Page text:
Our science challenge with the Rocket Man had to do with the flame that burst out of his backpack rocket that enabled his flight. We could not figure out he was able to sit down anywhere after even a short flight. In fact, we would even ask ourselves: “Could the Rocket Man even fly from our neighborhood to the Avalon Theater and still be able to sit down once he bought his movie ticket?” We decided that he must have worn asbestos underwear that they just didn’t talk about back in the day.

Those were the days, my friend.

Those Saturday Serial Days

April 4, 2011

Batman (The Original) 1943

For me, it all started with original Batman serial in 1943. At age five, I could walk about six blocks each Saturday from out little rental duplex on Pecore Street, cross Studewood Avenue by myself, and then make my way straight into the old Studewood Theatre for the weekly showing of “Batman” and transfixation into another world – the world of Gotham City and the original caped crusader’s war on crime and evil.

All I had to do was see that little winged bat introduction logo featured here as I simultaneously tuned my ears to the slow-droning classical-like musical introduction and my voyage to this other land of cliff-hanging action would begin in earnest. For about fifteen minutes each Saturday, for fifteen weeks in a row, the battle between good and evil would play out before the believing eyes and ears of all the faithful who came to cheer Batman and Robin, the Boy Wonder, as they chased down the bad guys and fought with all their might to protect America and our “American way of life.”

Since the original “Batman” was made during World War II, the arch villain here was a Japanese gentleman named “Dr. Daka,” played by American actor J. Carrol Naish, who portrayed the “bad guy” role  with his eyes taped into an Asian slant in the most offensive way by 21st century standards. As little kids, we didn’t care. All we cared about was that Batman existed to protect us from all harm. The fact that the fight scenes often pushed Batman’s eyes away from the viewing slots in his hooded mask, making it easier for the bad guys to knock him out, was lost upon us back then. We just knew that our hero would always find a way to prevail in the end. I had to see the serial again as an adult to see how all the sight line imperfections of our hero’s costume would have made finding the quickest way to the bathroom difficult enough – and actually fighting almost impossible.

Other serials came our way as WWII ended. After my family moved to Pecan Park in the East End in 1945, all my Saturday movie fare attentions shifted to the Avalon Theatre on 75th, just north of the Lawndale intersection.

All serials followed this course: (1) much fist-fighting and car chasing; (2) a lot of gun-shooting with no concern for bystander safety; (3) little attention to technical details. For example, one rocket ship had an adjustment spot on the flight lever that was marked as “take off;” (4) There was a good chance that one of the principle bad guys was going to be played by an actor named Roy Barcroft; (4) fpr 11 to 14 weeks, the serial hero, and/or his girl friend, would be left hanging near certain death at the end of each mid-story chapter; and, (5) in the end, the bad guys would be vanquished, destroyed, wiped out, and killed in ways that they each major villain so richly deserved.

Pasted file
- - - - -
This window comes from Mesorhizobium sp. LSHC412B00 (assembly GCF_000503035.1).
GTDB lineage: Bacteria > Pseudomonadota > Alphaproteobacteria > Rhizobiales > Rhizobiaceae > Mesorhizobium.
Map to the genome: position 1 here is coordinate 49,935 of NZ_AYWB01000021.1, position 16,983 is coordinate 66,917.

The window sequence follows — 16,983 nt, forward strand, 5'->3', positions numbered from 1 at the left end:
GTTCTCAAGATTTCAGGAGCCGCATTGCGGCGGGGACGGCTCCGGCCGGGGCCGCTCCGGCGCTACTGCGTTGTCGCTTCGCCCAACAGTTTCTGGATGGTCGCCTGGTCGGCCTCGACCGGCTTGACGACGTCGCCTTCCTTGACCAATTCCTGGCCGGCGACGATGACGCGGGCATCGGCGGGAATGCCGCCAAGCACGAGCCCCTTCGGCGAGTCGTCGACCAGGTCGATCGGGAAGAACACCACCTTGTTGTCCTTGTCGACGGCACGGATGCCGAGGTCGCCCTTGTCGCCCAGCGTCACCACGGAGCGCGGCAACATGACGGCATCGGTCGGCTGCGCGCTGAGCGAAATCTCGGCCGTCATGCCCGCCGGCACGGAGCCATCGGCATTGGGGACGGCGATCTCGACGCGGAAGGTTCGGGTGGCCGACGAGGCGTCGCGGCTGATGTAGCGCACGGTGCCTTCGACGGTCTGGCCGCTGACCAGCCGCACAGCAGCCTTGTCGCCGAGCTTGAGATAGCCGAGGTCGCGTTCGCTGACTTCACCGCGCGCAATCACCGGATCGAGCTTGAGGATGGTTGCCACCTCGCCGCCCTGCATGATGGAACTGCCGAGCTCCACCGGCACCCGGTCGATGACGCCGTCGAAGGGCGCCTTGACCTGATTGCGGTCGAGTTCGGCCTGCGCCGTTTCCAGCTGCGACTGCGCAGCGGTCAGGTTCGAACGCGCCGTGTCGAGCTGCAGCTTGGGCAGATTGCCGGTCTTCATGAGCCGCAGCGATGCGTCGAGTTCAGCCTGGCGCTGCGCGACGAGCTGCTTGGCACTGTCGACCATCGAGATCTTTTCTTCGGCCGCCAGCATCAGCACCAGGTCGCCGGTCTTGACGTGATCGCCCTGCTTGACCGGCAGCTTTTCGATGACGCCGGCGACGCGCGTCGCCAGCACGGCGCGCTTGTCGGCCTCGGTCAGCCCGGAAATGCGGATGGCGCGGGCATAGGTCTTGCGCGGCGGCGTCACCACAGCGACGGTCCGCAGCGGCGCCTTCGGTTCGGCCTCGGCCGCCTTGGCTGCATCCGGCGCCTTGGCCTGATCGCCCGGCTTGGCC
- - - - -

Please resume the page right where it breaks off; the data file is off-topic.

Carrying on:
Here are a few of my other favorite serials from back in the day:

The Purple Monster Strikes (1945)

The Purple Monster Strikes (1945). Roy Barcroft stars as a man from Mars who comes to Earth to learn more about jet engine technology. The Martians want to take over our planet, but they don’t know how to build a plane or a rocket ship that can take off again once it lands the first time. The science deficiency of the Martians is pretty fishy. These are the same Martians who already have invented a little box called ” the distance eliminator,” a device that allows them to understand and speak any language to which they are exposed. – And these same brilliant beings don’t how to build an aircraft that can take off again once it lands?

In the end, the Purple Monster’s plans for world domination literally blow him to smithereens.

Serial Social Note: Linda Stirling plays the hero’s girl friend, a role she often plays in these duels between good and evil.

The Crimson Ghost (1946)

The Crimson Ghost (1946). Linda Stirling returns as the hero’s girl friend and Lone Ranger star Clayton Moore appears as an absolute two-dimensional psychopath who will do whatever the evil Crimson Ghost tells him to do if it serves their goal of building a nuclear bomb they can use to take over the world. In the end, of course, the evil professor who scares the cra-zap out of people with his blatant grabs for power is destroyed – as is the socially irredeemable “Ash,” played by the aforementioned Clayton Moore.

King of the Rocket Men (1949)

King of the Rocket Men (1949). Tris Coffin did a great job as the “Rocket Man.” Saving the world from communism and the evil people who wanted to destroy freedom-loving nations  with the atomic bomb was as ongoing struggle for all the big and little superheroes of the late 1940s.

As kids, we loved how quick and easy it was Rocket Man to find and reach all the crime scenes that kept popping up over the fifteen week course of this serial. We also could not quite figure out how Rocket Man was able to use his rocket-firing flight suit without burning the part of his anatomy that is so critical to sitting down for dinner at the end of the day,

The best answer we could logically discern? Aluminum underwear.

As I’ve sort of written in my other earlier brushes with the movie serials memory, these little open-ended stories were part of the suspension bridge that threaded the childhood years for many of us who grew up in the years following World War II. What we derived from this exposure, for better or worse, is a much longer subject for another day, but I now only look back on it in my own life as a time of joy.

Life was was simpler then. Or so it seemed.